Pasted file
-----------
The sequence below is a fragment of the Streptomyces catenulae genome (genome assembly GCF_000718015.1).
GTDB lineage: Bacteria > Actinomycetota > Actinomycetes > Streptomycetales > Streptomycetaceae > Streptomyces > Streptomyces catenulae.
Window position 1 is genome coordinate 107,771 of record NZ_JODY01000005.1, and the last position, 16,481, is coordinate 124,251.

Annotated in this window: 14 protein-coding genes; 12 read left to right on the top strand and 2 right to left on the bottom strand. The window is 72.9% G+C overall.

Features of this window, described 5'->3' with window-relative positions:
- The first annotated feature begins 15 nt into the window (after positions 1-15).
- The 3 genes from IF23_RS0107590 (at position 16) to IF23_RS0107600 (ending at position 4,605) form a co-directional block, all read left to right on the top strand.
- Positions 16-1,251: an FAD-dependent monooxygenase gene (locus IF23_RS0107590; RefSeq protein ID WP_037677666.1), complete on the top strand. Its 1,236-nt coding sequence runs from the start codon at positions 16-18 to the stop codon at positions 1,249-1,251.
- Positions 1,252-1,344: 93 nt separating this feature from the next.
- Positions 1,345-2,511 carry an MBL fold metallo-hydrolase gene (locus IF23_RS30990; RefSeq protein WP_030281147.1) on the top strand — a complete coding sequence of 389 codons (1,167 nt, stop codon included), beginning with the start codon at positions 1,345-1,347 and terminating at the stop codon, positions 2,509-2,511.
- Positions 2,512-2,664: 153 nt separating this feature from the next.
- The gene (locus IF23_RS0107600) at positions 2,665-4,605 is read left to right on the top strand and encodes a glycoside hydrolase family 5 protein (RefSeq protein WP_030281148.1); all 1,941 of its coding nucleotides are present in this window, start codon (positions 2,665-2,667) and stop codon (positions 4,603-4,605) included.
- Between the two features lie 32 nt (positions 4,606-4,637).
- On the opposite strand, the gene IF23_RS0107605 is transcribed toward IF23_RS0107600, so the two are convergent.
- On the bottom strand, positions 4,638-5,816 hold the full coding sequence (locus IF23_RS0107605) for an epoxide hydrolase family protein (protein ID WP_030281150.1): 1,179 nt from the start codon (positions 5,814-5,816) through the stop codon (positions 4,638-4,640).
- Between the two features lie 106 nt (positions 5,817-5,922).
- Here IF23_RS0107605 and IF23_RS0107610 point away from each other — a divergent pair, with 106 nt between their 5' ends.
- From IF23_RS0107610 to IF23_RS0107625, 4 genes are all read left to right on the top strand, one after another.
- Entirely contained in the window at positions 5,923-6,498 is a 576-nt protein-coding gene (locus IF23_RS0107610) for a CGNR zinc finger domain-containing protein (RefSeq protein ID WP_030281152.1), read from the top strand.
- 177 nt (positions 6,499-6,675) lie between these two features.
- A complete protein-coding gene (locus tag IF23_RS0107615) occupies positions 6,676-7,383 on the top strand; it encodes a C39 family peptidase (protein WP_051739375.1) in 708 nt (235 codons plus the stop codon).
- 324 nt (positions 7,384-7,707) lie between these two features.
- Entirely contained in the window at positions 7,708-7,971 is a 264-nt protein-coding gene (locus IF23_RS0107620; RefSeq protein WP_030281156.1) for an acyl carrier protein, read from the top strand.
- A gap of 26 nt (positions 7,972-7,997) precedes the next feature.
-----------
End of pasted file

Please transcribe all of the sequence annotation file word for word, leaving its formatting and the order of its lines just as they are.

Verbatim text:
The sequence below is a fragment of the Streptomyces catenulae genome (genome assembly GCF_000718015.1).
GTDB lineage: Bacteria > Actinomycetota > Actinomycetes > Streptomycetales > Streptomycetaceae > Streptomyces > Streptomyces catenulae.
Window position 1 is genome coordinate 107,771 of record NZ_JODY01000005.1, and the last position, 16,481, is coordinate 124,251.

Annotated in this window: 14 protein-coding genes; 12 read left to right on the top strand and 2 right to left on the bottom strand. The window is 72.9% G+C overall.

Features of this window, described 5'->3' with window-relative positions:
- The first annotated feature begins 15 nt into the window (after positions 1-15).
- The 3 genes from IF23_RS0107590 (at position 16) to IF23_RS0107600 (ending at position 4,605) form a co-directional block, all read left to right on the top strand.
- Positions 16-1,251: an FAD-dependent monooxygenase gene (locus IF23_RS0107590; RefSeq protein ID WP_037677666.1), complete on the top strand. Its 1,236-nt coding sequence runs from the start codon at positions 16-18 to the stop codon at positions 1,249-1,251.
- Positions 1,252-1,344: 93 nt separating this feature from the next.
- Positions 1,345-2,511 carry an MBL fold metallo-hydrolase gene (locus IF23_RS30990; RefSeq protein WP_030281147.1) on the top strand — a complete coding sequence of 389 codons (1,167 nt, stop codon included), beginning with the start codon at positions 1,345-1,347 and terminating at the stop codon, positions 2,509-2,511.
- Positions 2,512-2,664: 153 nt separating this feature from the next.
- The gene (locus IF23_RS0107600) at positions 2,665-4,605 is read left to right on the top strand and encodes a glycoside hydrolase family 5 protein (RefSeq protein WP_030281148.1); all 1,941 of its coding nucleotides are present in this window, start codon (positions 2,665-2,667) and stop codon (positions 4,603-4,605) included.
- Between the two features lie 32 nt (positions 4,606-4,637).
- On the opposite strand, the gene IF23_RS0107605 is transcribed toward IF23_RS0107600, so the two are convergent.
- On the bottom strand, positions 4,638-5,816 hold the full coding sequence (locus IF23_RS0107605) for an epoxide hydrolase family protein (protein ID WP_030281150.1): 1,179 nt from the start codon (positions 5,814-5,816) through the stop codon (positions 4,638-4,640).
- Between the two features lie 106 nt (positions 5,817-5,922).
- Here IF23_RS0107605 and IF23_RS0107610 point away from each other — a divergent pair, with 106 nt between their 5' ends.
- From IF23_RS0107610 to IF23_RS0107625, 4 genes are all read left to right on the top strand, one after another.
- Entirely contained in the window at positions 5,923-6,498 is a 576-nt protein-coding gene (locus IF23_RS0107610) for a CGNR zinc finger domain-containing protein (RefSeq protein ID WP_030281152.1), read from the top strand.
- 177 nt (positions 6,499-6,675) lie between these two features.
- A complete protein-coding gene (locus tag IF23_RS0107615) occupies positions 6,676-7,383 on the top strand; it encodes a C39 family peptidase (protein WP_051739375.1) in 708 nt (235 codons plus the stop codon).
- 324 nt (positions 7,384-7,707) lie between these two features.
- Entirely contained in the window at positions 7,708-7,971 is a 264-nt protein-coding gene (locus IF23_RS0107620; RefSeq protein WP_030281156.1) for an acyl carrier protein, read from the top strand.
- A gap of 26 nt (positions 7,972-7,997) precedes the next feature.